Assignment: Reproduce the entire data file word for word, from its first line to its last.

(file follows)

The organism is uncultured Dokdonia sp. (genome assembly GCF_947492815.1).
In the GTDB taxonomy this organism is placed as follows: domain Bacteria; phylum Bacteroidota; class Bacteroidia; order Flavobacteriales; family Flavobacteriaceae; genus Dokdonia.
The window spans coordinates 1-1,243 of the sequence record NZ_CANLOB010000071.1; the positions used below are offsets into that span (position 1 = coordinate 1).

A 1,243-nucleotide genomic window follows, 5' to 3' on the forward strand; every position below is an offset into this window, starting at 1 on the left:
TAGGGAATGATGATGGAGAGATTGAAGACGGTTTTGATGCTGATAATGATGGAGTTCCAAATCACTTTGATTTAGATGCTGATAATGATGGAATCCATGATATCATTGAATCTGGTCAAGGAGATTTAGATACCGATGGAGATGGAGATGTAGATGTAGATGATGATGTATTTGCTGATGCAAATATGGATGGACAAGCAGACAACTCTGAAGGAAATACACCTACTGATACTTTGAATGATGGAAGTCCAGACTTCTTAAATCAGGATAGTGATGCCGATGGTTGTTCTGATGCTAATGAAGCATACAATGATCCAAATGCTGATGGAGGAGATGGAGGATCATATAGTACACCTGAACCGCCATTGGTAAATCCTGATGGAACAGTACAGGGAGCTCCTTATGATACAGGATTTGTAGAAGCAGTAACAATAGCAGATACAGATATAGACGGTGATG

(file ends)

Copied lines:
The organism is uncultured Dokdonia sp. (genome assembly GCF_947492815.1).
In the GTDB taxonomy this organism is placed as follows: domain Bacteria; phylum Bacteroidota; class Bacteroidia; order Flavobacteriales; family Flavobacteriaceae; genus Dokdonia.
The window spans coordinates 1-1,243 of the sequence record NZ_CANLOB010000071.1; the positions used below are offsets into that span (position 1 = coordinate 1).

A 1,243-nucleotide genomic window follows, 5' to 3' on the forward strand; every position below is an offset into this window, starting at 1 on the left:
TAGGGAATGATGATGGAGAGATTGAAGACGGTTTTGATGCTGATAATGATGGAGTTCCAAATCACTTTGATTTAGATGCTGATAATGATGGAATCCATGATATCATTGAATCTGGTCAAGGAGATTTAGATACCGATGGAGATGGAGATGTAGATGTAGATGATGATGTATTTGCTGATGCAAATATGGATGGACAAGCAGACAACTCTGAAGGAAATACACCTACTGATACTTTGAATGATGGAAGTCCAGACTTCTTAAATCAGGATAGTGATGCCGATGGTTGTTCTGATGCTAATGAAGCATACAATGATCCAAATGCTGATGGAGGAGATGGAGGATCATATAGTACACCTGAACCGCCATTGGTAAATCCTGATGGAACAGTACAGGGAGCTCCTTATGATACAGGATTTGTAGAAGCAGTAACAATAGCAGATACAGATATAGACGGTGATG